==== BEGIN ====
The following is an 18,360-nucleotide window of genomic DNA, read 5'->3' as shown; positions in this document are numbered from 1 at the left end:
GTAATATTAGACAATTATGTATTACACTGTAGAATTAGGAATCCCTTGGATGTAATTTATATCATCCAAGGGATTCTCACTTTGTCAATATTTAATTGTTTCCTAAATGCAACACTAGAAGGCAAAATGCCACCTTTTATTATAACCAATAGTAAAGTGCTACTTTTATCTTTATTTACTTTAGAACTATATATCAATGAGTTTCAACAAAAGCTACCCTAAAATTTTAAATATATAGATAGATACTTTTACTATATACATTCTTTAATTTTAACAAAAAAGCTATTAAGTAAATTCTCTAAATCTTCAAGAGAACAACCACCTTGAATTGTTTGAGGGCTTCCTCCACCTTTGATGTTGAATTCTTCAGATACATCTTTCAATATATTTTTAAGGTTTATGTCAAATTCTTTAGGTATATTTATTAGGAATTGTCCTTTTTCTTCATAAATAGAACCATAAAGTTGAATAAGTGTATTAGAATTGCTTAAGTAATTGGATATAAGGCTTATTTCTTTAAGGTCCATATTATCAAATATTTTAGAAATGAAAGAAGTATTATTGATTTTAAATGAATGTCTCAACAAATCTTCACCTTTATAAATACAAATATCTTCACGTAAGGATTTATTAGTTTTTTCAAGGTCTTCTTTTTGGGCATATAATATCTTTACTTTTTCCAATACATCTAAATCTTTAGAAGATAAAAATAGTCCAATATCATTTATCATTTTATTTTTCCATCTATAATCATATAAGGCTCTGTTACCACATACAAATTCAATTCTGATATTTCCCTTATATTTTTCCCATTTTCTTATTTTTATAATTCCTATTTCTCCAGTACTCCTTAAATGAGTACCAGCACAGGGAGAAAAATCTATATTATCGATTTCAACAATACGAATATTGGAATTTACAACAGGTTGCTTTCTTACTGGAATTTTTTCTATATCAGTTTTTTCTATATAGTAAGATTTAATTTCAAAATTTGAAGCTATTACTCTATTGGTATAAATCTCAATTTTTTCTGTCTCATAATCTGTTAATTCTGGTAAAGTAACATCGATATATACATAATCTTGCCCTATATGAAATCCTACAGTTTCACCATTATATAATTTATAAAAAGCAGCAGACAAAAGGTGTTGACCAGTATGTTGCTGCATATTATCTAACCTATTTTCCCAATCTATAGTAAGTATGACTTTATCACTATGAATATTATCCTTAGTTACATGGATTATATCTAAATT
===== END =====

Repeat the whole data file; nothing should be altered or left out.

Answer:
The following is an 18,360-nucleotide window of genomic DNA, read 5'->3' as shown; positions in this document are numbered from 1 at the left end:
GTAATATTAGACAATTATGTATTACACTGTAGAATTAGGAATCCCTTGGATGTAATTTATATCATCCAAGGGATTCTCACTTTGTCAATATTTAATTGTTTCCTAAATGCAACACTAGAAGGCAAAATGCCACCTTTTATTATAACCAATAGTAAAGTGCTACTTTTATCTTTATTTACTTTAGAACTATATATCAATGAGTTTCAACAAAAGCTACCCTAAAATTTTAAATATATAGATAGATACTTTTACTATATACATTCTTTAATTTTAACAAAAAAGCTATTAAGTAAATTCTCTAAATCTTCAAGAGAACAACCACCTTGAATTGTTTGAGGGCTTCCTCCACCTTTGATGTTGAATTCTTCAGATACATCTTTCAATATATTTTTAAGGTTTATGTCAAATTCTTTAGGTATATTTATTAGGAATTGTCCTTTTTCTTCATAAATAGAACCATAAAGTTGAATAAGTGTATTAGAATTGCTTAAGTAATTGGATATAAGGCTTATTTCTTTAAGGTCCATATTATCAAATATTTTAGAAATGAAAGAAGTATTATTGATTTTAAATGAATGTCTCAACAAATCTTCACCTTTATAAATACAAATATCTTCACGTAAGGATTTATTAGTTTTTTCAAGGTCTTCTTTTTGGGCATATAATATCTTTACTTTTTCCAATACATCTAAATCTTTAGAAGATAAAAATAGTCCAATATCATTTATCATTTTATTTTTCCATCTATAATCATATAAGGCTCTGTTACCACATACAAATTCAATTCTGATATTTCCCTTATATTTTTCCCATTTTCTTATTTTTATAATTCCTATTTCTCCAGTACTCCTTAAATGAGTACCAGCACAGGGAGAAAAATCTATATTATCGATTTCAACAATACGAATATTGGAATTTACAACAGGTTGCTTTCTTACTGGAATTTTTTCTATATCAGTTTTTTCTATATAGTAAGATTTAATTTCAAAATTTGAAGCTATTACTCTATTGGTATAAATCTCAATTTTTTCTGTCTCATAATCTGTTAATTCTGGTAAAGTAACATCGATATATACATAATCTTGCCCTATATGAAATCCTACAGTTTCACCATTATATAATTTATAAAAAGCAGCAGACAAAAGGTGTTGACCAGTATGTTGCTGCATATTATCTAACCTATTTTCCCAATCTATAGTAAGTATGACTTTATCACTATGAATATTATCCTTAGTTACATGGATTATATCTAAATT